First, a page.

The African National Congress (ANC) has distanced itself from Shaka Sisulu and Ignatius Jacobs in an attempt to disown the embarrassing paid Twitter campaign which was apparently aimed at tarnishing the image of opposition parties in the run-up to the 2016 municipal elections.
ANC secretary general Gwede Mantashe said Sisulu does not work for the party and for that reason he would not comment on the issue. However, he indicated that they had held discussions with the party's general manager Jacobs who was apparently involved.
"I don't think we should be responding to that issue, it's not an ANC issue. Individuals meet with the general manager of the ANC and they make deals on the side, we don't think we should take the ANC into that space," said Mantashe.
He said the party had noted the allegations levelled against Jacobs and the matter was receiving attention within the organisation. Jacobs reports to Mantashe but he said he did not know about the agreements that were reached with Bolani and only became aware of the matter on Tuesday. Jacobs is a former Gauteng MEC.
"Here a general manager is implicated and we are dealing it. I was not aware of the letter yesterday. We had a meeting with the general manager this morning and we are dealing with the matter," said Mantashe.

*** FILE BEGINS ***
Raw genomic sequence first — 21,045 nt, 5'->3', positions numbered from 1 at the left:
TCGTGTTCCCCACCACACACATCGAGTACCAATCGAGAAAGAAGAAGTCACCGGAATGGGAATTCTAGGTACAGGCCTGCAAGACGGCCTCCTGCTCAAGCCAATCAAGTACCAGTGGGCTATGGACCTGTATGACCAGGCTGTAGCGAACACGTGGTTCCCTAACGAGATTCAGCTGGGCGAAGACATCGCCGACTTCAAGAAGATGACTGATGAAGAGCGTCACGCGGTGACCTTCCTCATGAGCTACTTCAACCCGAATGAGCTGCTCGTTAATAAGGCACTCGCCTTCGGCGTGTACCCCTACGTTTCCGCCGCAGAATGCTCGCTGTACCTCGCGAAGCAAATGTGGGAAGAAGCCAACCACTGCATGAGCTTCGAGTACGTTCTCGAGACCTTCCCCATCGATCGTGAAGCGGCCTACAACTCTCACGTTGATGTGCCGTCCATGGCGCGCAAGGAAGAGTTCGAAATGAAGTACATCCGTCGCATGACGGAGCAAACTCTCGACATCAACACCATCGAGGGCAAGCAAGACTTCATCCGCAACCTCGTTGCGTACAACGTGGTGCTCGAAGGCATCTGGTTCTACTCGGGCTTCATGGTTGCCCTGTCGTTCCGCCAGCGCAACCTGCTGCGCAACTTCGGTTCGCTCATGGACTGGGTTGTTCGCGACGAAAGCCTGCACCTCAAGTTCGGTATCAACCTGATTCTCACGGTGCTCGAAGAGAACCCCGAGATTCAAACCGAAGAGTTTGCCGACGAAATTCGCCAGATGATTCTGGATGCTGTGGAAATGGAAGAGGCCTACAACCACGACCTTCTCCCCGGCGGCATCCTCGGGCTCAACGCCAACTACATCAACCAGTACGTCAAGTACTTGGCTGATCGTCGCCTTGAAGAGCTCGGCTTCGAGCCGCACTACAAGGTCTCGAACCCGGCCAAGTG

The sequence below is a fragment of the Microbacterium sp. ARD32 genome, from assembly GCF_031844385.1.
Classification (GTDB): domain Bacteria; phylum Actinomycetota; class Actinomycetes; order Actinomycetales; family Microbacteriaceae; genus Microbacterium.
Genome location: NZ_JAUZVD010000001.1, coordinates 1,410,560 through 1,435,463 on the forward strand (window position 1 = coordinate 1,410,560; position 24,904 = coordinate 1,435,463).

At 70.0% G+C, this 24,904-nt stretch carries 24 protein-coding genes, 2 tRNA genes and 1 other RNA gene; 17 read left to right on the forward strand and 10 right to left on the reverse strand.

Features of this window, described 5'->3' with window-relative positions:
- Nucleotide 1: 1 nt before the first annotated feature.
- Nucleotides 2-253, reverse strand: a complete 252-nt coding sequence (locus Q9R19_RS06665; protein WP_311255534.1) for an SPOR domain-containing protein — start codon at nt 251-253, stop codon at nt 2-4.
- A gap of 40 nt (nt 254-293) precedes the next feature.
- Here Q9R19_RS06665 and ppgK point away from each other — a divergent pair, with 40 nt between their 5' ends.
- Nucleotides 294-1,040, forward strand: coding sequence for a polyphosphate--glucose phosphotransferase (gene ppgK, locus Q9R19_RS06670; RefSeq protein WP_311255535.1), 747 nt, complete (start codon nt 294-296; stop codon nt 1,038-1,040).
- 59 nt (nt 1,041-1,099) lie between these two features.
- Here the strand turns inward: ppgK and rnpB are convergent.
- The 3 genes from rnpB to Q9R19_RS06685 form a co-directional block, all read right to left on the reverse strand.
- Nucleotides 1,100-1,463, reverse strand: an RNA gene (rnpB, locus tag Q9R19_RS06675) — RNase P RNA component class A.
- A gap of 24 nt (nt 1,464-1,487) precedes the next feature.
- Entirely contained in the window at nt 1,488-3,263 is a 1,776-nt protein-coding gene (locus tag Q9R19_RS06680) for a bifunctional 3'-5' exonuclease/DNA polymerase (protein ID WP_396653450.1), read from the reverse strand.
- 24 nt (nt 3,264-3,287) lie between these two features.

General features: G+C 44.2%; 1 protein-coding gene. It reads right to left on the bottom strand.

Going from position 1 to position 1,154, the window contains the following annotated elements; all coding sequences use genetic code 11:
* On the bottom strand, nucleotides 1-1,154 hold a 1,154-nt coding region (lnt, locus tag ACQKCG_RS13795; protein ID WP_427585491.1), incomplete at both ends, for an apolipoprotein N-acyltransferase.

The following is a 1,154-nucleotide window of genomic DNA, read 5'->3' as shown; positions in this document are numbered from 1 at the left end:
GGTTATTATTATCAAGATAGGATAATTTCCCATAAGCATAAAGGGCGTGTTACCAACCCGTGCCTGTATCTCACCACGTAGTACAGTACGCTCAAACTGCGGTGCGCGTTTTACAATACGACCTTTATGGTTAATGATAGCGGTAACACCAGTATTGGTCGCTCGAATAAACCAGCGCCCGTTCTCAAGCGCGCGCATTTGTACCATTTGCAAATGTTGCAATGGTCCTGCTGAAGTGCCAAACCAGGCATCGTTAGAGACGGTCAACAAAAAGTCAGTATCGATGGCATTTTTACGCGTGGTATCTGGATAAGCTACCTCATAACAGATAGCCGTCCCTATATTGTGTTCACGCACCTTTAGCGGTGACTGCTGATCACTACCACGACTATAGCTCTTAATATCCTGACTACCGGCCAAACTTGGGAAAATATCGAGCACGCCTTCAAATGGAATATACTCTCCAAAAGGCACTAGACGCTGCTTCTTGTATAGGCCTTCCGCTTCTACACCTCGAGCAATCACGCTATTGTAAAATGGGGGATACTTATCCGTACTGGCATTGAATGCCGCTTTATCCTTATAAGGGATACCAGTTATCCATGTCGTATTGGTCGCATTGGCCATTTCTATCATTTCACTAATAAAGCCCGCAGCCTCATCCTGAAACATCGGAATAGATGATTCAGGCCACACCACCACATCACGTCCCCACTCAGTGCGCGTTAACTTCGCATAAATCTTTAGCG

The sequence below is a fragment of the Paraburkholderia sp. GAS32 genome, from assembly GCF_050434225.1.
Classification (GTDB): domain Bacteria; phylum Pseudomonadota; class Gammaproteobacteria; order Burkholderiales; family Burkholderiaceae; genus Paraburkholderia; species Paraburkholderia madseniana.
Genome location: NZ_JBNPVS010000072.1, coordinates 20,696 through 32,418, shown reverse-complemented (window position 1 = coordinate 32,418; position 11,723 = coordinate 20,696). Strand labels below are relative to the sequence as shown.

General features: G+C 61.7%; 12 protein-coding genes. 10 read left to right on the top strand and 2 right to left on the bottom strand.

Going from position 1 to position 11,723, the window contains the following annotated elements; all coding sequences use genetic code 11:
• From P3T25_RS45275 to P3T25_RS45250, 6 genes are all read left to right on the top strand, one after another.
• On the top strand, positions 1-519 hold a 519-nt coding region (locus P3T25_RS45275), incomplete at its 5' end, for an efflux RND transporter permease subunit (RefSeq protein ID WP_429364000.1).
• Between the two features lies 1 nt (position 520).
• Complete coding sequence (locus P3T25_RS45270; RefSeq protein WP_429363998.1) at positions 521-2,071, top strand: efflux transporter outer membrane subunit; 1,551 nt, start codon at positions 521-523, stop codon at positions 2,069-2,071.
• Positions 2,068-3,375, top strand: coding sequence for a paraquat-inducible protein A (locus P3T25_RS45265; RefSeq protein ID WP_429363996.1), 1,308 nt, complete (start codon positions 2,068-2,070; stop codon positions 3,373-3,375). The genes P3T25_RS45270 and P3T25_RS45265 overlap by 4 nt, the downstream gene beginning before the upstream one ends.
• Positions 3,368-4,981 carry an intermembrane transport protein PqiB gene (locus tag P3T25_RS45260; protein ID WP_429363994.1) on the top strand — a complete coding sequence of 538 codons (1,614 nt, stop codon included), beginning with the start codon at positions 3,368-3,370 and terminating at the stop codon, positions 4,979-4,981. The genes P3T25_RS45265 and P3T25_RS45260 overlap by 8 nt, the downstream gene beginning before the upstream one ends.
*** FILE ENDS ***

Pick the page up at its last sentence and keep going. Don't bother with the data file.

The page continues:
He was addressing the media in Irene, Pretoria, where the party is holding a national executive committee (NEC) lekgotla (meeting). The party has been fielding questions after businesswoman Sihle Bolani approached the Johannesburg High Court to compel the organisation to pay her R2 million for work she did before the elections. She claimed she was part of a R50 million covert operation called the War Room to tweet and retweet messages, driving a smear campaign against the opposition parties.
In her affidavit, Bolani said Sisulu and a businessman, Joseph Nkadimeng, were to provide the funds for the operation. The operation is said to have involved posters of Economic Freedom Fighters leader Julius Malema holding a gun. She said she was approached by Nkadimeng for the project. She said after months of trying to get the party to settle the bill, party general manager Ignatius Jacobs agreed to R1 million, which ultimately wasn't paid.
Jacobs, however, said she was not owed money as she had volunteered.